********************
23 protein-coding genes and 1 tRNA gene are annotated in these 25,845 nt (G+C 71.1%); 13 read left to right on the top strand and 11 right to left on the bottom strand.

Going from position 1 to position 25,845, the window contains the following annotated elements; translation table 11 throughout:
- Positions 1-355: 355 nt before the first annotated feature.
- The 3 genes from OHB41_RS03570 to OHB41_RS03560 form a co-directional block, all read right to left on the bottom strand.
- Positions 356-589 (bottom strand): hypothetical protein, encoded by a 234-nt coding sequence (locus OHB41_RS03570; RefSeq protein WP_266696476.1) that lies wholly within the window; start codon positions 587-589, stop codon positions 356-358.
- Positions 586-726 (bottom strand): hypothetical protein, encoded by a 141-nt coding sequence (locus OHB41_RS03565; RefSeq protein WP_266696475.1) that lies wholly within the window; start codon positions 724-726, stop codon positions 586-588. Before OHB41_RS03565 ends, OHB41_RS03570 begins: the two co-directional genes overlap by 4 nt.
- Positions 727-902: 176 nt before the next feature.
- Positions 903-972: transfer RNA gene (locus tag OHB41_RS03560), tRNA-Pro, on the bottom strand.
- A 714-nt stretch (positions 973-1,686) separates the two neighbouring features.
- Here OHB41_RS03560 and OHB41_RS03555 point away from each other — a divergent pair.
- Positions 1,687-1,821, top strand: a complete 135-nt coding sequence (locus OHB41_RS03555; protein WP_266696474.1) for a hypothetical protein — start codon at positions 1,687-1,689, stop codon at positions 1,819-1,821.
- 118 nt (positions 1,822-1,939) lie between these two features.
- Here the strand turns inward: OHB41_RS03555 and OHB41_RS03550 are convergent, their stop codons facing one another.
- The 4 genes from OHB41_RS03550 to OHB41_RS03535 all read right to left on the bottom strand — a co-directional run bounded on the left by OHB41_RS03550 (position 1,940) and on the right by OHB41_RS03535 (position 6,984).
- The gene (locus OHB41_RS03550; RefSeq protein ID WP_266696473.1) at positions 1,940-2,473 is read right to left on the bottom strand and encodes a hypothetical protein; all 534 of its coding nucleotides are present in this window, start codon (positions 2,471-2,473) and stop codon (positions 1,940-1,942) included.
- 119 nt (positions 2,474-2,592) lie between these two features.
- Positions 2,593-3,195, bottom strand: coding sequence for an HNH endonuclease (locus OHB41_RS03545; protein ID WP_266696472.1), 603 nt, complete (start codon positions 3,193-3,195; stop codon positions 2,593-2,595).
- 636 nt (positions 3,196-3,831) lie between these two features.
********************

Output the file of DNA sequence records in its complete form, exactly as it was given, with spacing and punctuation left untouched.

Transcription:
23 protein-coding genes and 1 tRNA gene are annotated in these 25,845 nt (G+C 71.1%); 13 read left to right on the top strand and 11 right to left on the bottom strand.

Going from position 1 to position 25,845, the window contains the following annotated elements; translation table 11 throughout:
- Positions 1-355: 355 nt before the first annotated feature.
- The 3 genes from OHB41_RS03570 to OHB41_RS03560 form a co-directional block, all read right to left on the bottom strand.
- Positions 356-589 (bottom strand): hypothetical protein, encoded by a 234-nt coding sequence (locus OHB41_RS03570; RefSeq protein WP_266696476.1) that lies wholly within the window; start codon positions 587-589, stop codon positions 356-358.
- Positions 586-726 (bottom strand): hypothetical protein, encoded by a 141-nt coding sequence (locus OHB41_RS03565; RefSeq protein WP_266696475.1) that lies wholly within the window; start codon positions 724-726, stop codon positions 586-588. Before OHB41_RS03565 ends, OHB41_RS03570 begins: the two co-directional genes overlap by 4 nt.
- Positions 727-902: 176 nt before the next feature.
- Positions 903-972: transfer RNA gene (locus tag OHB41_RS03560), tRNA-Pro, on the bottom strand.
- A 714-nt stretch (positions 973-1,686) separates the two neighbouring features.
- Here OHB41_RS03560 and OHB41_RS03555 point away from each other — a divergent pair.
- Positions 1,687-1,821, top strand: a complete 135-nt coding sequence (locus OHB41_RS03555; protein WP_266696474.1) for a hypothetical protein — start codon at positions 1,687-1,689, stop codon at positions 1,819-1,821.
- 118 nt (positions 1,822-1,939) lie between these two features.
- Here the strand turns inward: OHB41_RS03555 and OHB41_RS03550 are convergent, their stop codons facing one another.
- The 4 genes from OHB41_RS03550 to OHB41_RS03535 all read right to left on the bottom strand — a co-directional run bounded on the left by OHB41_RS03550 (position 1,940) and on the right by OHB41_RS03535 (position 6,984).
- The gene (locus OHB41_RS03550; RefSeq protein ID WP_266696473.1) at positions 1,940-2,473 is read right to left on the bottom strand and encodes a hypothetical protein; all 534 of its coding nucleotides are present in this window, start codon (positions 2,471-2,473) and stop codon (positions 1,940-1,942) included.
- 119 nt (positions 2,474-2,592) lie between these two features.
- Positions 2,593-3,195, bottom strand: coding sequence for an HNH endonuclease (locus OHB41_RS03545; protein ID WP_266696472.1), 603 nt, complete (start codon positions 3,193-3,195; stop codon positions 2,593-2,595).
- 636 nt (positions 3,196-3,831) lie between these two features.